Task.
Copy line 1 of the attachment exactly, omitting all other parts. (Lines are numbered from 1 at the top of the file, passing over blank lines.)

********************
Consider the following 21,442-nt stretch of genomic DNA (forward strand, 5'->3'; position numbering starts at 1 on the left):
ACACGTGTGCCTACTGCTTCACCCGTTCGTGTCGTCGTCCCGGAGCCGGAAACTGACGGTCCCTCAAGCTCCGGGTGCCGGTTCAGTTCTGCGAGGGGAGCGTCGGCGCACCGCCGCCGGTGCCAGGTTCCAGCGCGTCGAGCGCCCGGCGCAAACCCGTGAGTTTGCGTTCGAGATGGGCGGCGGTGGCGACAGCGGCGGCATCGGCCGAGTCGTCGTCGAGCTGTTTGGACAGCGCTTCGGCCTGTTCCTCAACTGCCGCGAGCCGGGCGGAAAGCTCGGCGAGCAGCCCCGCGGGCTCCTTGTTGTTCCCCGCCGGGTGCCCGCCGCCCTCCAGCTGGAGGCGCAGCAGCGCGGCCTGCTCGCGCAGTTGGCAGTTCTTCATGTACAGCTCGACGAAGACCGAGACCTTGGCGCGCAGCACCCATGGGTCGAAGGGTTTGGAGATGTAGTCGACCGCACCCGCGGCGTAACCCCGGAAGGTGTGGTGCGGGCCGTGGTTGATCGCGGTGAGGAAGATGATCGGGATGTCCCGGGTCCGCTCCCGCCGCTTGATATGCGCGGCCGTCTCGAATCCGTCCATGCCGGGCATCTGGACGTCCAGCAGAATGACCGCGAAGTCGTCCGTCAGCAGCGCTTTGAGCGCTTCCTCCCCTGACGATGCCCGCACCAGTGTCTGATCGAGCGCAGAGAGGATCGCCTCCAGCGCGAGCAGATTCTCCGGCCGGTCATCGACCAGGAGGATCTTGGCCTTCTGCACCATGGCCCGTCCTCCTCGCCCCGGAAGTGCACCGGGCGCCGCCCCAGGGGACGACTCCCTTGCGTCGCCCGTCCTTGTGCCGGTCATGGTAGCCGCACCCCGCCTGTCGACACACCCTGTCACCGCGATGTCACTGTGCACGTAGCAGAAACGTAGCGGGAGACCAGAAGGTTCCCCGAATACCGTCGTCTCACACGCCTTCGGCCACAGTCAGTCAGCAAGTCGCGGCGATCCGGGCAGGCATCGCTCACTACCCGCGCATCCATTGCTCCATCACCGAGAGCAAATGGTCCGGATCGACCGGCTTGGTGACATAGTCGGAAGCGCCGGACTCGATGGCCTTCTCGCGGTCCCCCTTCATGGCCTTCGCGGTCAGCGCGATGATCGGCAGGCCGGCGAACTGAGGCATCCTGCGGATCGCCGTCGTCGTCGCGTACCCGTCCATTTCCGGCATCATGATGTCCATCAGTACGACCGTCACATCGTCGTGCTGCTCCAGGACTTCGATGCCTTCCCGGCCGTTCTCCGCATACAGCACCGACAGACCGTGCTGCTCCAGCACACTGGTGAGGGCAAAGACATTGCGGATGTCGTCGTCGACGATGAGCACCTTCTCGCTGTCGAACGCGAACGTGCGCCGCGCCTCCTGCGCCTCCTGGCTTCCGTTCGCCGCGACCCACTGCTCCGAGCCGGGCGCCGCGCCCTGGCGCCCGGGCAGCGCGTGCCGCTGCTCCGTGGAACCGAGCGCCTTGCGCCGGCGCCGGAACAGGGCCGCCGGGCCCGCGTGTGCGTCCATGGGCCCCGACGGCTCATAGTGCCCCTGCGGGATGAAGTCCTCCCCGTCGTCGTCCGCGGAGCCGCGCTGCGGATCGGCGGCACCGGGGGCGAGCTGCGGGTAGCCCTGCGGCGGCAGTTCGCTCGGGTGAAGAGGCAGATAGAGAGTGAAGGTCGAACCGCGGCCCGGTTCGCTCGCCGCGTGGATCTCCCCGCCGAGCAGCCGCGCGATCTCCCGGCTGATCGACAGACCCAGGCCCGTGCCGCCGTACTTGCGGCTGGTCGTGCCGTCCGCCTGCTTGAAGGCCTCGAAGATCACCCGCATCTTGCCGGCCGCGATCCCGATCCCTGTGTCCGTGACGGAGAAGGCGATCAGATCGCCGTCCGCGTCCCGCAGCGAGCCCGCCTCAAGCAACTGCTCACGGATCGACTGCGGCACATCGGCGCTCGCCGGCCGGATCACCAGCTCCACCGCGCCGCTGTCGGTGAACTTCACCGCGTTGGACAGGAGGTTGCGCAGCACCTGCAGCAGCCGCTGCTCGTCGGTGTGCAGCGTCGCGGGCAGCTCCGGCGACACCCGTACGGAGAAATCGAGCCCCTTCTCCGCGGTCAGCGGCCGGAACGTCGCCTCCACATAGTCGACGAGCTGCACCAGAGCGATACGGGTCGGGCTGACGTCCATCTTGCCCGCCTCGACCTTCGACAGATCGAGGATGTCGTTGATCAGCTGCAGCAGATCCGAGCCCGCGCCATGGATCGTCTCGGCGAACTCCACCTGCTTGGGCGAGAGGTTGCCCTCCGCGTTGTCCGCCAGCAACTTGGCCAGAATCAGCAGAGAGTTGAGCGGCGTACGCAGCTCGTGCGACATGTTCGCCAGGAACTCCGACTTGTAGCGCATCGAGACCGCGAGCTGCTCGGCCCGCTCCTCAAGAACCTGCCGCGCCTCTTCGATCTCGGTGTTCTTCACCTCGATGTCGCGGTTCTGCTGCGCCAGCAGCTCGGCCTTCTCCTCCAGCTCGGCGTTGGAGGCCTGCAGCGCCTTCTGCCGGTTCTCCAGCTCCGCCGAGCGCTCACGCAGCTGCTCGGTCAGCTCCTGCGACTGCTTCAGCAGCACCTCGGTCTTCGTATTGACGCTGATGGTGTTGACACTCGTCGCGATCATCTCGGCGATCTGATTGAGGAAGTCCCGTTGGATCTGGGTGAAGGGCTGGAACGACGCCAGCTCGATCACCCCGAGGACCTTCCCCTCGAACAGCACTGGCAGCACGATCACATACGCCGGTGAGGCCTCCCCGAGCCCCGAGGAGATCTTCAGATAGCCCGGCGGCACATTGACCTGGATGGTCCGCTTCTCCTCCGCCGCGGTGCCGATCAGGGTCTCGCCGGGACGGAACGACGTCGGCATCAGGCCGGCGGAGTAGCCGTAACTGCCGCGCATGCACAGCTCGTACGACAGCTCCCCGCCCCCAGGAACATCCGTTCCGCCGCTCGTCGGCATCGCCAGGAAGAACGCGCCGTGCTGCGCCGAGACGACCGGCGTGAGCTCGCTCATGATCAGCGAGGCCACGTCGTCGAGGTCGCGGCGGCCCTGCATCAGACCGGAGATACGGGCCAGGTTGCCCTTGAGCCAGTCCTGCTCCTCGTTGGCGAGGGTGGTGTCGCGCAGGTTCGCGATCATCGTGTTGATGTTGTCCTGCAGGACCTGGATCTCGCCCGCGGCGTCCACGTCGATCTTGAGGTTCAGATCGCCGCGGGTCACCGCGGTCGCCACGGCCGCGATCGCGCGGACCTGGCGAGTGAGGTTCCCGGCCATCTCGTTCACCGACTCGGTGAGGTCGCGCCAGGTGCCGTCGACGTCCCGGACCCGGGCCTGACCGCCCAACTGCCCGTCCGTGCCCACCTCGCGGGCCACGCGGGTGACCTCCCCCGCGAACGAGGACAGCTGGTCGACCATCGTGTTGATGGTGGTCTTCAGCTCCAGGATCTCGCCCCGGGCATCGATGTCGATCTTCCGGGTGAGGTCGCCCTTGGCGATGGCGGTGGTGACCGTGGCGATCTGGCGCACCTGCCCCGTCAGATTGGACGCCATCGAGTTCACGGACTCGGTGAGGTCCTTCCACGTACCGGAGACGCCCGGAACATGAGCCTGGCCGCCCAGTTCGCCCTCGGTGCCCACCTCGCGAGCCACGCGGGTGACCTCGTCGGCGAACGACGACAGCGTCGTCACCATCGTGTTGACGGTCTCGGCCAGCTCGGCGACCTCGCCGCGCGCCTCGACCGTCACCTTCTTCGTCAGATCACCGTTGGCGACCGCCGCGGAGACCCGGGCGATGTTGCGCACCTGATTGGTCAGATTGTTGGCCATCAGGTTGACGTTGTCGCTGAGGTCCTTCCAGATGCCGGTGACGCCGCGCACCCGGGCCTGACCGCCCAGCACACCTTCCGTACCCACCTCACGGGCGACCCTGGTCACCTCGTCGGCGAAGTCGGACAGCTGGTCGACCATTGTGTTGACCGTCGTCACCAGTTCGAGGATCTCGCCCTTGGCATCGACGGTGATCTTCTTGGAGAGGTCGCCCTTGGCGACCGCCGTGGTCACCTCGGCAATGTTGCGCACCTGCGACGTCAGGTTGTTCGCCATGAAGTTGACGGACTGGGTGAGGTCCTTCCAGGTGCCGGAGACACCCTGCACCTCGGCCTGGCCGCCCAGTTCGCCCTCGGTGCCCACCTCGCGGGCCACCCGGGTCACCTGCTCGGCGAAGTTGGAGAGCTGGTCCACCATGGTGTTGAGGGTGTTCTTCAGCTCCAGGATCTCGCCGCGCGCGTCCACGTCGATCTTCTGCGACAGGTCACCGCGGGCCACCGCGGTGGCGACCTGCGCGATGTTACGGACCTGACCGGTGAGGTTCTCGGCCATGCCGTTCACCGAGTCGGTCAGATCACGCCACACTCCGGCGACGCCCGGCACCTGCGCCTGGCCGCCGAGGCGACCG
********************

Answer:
Consider the following 21,442-nt stretch of genomic DNA (forward strand, 5'->3'; position numbering starts at 1 on the left):